Sexual Differentiation


sexually
      indifferent stage

During embryonic development there is a sexually indifferent stage in which the embryo has the potential to develop either male or female structures. Internally, adjacent to each developing gonad, are two primitive ducts that can give rise to either the male or the female reproductive tracts. The Wolffian (mesonephric) ducts are more medial.  The Müllerian (paramesonephric) ducts are more lateral, but then fuse in the midline more caudally.


Sexual differentiation begins with sexual determination, which depends upon the sex chromosomes, X and Y. Sexual determination involves the specification of the gonads as either testes or ovaries. If the embryo is XY, the presence of the SRY gene (for sex-determining region of the Y chromosome) will direct the gonads to develop as testes. In the absence of a Y chromosome and SRY gene, the gonads develop as ovaries.

male flow chartfemale flow chartOnce the gonad begins to develop as a testis, the two support cells in the testis differentiate and begin to generate important regulatory molecules that direct sexual differentiation. The Leydig cells produce testosterone, which promotes development of the Wolffian ducts. The Wolffian ducts then differentiate to form the epididymis, vas deferens, seminal vesicles, and ejaculatory ducts. The Sertoli cells produce Müllerian inhibiting substance (MIS; also known as Anti-Müllerian hormone, AMH), a peptide hormone that causes the Müllerian ducts to regress.


Female development proceeds when there is an absence of the SRY gene. No testosterone or MIS is made. The Wolffian ducts regress, and the Müllerian ducts persist, developing into the fallopian tubes, the uterus and the upper part of the vagina.


Müllerian inhibiting substance is made in the ovary (after it differentiates) by granulosa cells, and is expressed mainly by small growing follicles. The level of MIS is a good indicator of the size of the ovarian reserve (ability to produce eggs capable of being fertilized).  A test for MIS level may be used in the context of in vitro fertilization treatment, as a means to predict how the woman will respond to controlled ovarian stimulation. 


Disorders of Sexual Differentiation

Our understanding of the important signals required for sexual differentiation derives in part from the study of rare individuals who have disorders of sex development.  Two disorders that affect genetically XY individuals are particularly instructive:  androgen insensitivity syndrome and 5-α-reductase deficiency.

androgen
        insensitivityIn androgen insensitivity syndrome, there is a mutation in the androgen receptor such that the tissues do not respond to testosterone or other androgens. (Note that the following description is that of complete androgen insensitivity, in which the androgen receptor is completely defective such that there is no response to androgens, but that partial androgen insensitivity can also occur.)

The gonads that develop in androgen insensitivity syndrome are testes. An individual with complete androgen insensitivity syndrome will develop externally as a female, because the development of the external genitalia (penis with penile urethra and scrotum with descended testes) depends upon androgen signaling. Furthermore, at puberty, breast development occurs because the testosterone produced is converted to estrogen by other tissues, and this estrogen stimulates breast development. The syndrome may be initially recognized because the individual has amenorrhea (a lack of menstruation). Amenorrhea is due to the fact that a uterus never developed because MIS caused regression of the Müllerian ducts.  Another aspect of the phenotype is little growth or armpit or pubic hair, which also depends upon androgen signaling.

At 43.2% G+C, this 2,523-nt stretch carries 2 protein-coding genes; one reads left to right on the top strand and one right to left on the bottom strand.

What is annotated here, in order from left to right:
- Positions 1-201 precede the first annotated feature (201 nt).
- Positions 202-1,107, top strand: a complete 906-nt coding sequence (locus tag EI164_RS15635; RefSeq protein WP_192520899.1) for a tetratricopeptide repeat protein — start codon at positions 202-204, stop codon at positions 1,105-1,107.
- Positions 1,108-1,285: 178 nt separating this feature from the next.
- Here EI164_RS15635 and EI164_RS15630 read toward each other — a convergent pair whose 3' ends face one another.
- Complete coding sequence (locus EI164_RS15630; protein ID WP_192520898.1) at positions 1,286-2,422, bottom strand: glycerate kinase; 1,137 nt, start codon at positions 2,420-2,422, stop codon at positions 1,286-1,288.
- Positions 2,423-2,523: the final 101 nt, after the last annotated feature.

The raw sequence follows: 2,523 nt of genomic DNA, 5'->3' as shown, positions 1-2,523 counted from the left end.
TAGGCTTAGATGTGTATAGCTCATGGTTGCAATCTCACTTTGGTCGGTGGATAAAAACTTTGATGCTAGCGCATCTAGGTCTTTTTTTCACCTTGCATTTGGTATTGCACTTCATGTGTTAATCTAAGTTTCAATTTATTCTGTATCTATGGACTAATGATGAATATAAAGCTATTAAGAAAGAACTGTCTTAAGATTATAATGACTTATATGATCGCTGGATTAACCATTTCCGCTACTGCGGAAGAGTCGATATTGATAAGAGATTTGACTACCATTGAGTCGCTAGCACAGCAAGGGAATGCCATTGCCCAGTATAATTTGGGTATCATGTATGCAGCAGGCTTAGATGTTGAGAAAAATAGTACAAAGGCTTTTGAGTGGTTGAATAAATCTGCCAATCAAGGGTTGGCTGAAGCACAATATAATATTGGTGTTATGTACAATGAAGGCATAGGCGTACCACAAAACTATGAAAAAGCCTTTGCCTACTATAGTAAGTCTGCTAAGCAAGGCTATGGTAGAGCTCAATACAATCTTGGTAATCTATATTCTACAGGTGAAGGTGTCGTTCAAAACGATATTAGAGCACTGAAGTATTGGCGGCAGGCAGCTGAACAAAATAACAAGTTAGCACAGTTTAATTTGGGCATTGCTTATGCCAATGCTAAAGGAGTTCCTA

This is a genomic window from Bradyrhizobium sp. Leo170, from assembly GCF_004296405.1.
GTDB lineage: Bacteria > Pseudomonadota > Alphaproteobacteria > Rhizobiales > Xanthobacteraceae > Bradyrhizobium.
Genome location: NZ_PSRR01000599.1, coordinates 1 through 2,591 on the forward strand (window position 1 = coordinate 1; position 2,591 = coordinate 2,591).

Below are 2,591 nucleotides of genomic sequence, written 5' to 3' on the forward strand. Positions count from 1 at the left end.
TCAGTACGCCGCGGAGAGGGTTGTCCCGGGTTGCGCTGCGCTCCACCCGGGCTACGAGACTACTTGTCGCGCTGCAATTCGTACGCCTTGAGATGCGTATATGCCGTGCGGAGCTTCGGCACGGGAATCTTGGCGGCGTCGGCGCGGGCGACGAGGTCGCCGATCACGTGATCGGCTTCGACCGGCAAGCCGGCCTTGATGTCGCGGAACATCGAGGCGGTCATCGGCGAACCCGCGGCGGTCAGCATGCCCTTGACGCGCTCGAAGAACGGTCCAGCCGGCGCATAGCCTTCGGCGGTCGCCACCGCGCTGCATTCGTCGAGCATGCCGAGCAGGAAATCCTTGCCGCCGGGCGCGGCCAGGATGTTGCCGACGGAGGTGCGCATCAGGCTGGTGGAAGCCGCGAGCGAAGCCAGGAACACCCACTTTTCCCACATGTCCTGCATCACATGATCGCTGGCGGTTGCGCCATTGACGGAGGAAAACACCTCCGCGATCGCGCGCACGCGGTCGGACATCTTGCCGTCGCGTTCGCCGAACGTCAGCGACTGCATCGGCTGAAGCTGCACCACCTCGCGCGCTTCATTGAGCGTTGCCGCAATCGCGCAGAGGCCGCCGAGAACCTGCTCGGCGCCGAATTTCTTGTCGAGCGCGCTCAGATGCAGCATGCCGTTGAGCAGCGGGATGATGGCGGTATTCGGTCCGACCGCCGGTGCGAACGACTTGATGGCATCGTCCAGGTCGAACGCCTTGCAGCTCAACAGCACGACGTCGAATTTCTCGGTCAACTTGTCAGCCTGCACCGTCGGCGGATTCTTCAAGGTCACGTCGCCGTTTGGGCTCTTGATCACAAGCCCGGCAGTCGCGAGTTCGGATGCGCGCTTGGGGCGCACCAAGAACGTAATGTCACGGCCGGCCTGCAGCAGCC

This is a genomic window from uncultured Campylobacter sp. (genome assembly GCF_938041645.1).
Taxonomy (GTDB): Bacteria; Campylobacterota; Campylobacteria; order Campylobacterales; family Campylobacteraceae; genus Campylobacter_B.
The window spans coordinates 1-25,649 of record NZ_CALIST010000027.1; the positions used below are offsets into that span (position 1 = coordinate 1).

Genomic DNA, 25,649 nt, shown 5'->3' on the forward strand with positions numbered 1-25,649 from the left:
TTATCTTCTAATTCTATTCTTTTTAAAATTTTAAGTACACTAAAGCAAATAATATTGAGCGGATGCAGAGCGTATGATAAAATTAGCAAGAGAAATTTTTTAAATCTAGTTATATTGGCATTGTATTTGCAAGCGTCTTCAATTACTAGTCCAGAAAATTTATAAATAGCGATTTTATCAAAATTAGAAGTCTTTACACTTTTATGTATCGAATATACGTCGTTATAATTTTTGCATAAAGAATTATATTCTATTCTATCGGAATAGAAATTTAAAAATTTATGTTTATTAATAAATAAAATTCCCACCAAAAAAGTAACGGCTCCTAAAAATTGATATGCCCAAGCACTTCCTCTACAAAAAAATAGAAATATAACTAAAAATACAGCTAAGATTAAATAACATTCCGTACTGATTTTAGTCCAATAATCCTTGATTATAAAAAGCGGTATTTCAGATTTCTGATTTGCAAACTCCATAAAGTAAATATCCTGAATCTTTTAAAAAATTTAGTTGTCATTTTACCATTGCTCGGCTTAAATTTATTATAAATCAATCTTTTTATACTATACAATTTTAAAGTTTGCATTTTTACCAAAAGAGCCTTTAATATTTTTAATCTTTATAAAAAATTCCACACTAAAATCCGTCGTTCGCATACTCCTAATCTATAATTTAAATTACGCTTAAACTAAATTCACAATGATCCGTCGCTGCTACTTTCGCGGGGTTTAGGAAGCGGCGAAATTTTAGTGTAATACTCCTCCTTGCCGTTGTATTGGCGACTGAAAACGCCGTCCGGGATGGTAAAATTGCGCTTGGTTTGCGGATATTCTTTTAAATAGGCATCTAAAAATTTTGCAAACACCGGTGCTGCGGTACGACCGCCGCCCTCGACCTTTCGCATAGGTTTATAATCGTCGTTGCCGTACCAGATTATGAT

5-alpha reductase
        mutationWe know that the proper development of the penis and the prostate gland depends upon the more potent androgen dihydrotestosterone (DHT). This is illustrated in the disorder of sex development that occurs when there is a mutation in the gene coding for the enzyme 5-α-reductase type 2. Individuals with this mutation are born with female-appearing external genitalia. Because of the lack of DHT, the penis does not enlarge, the testes do not descend, and folds of tissue do not fuse to form a scrotum. The outlet of the urethra is not at the tip of the penis, but posterior to it, a condition known as hypospadias. At puberty, however, large levels of circulating testosterone stimulate development of male structures. The erectile tissue enlarges and there is development of male secondary sexual characteristics. Often these individuals, although initially raised as girls, will decide to adopt a male gender identity after puberty.



Quick Quiz


Fill-in Answer Correct False Correct Answer
1. Name the gene required to direct the gonads to develop as testes.
2. What hormone do the Sertoli cells produce that is necessary for sexual differentiation?
3. What developmental structures become the uterus and fallopian tubes?
4. What type of gonad (testis of ovary) develops in an individual with complete androgen insensitivity?
5. What is the appearance of someone with complete androgen insensitivity, male or female?
6. What hormone prevents uterine development in an individual with androgen insensitivity syndrome?
7. The prostate gland does not develop in 5-α-reductase deficiency due to a lack of this hormone.


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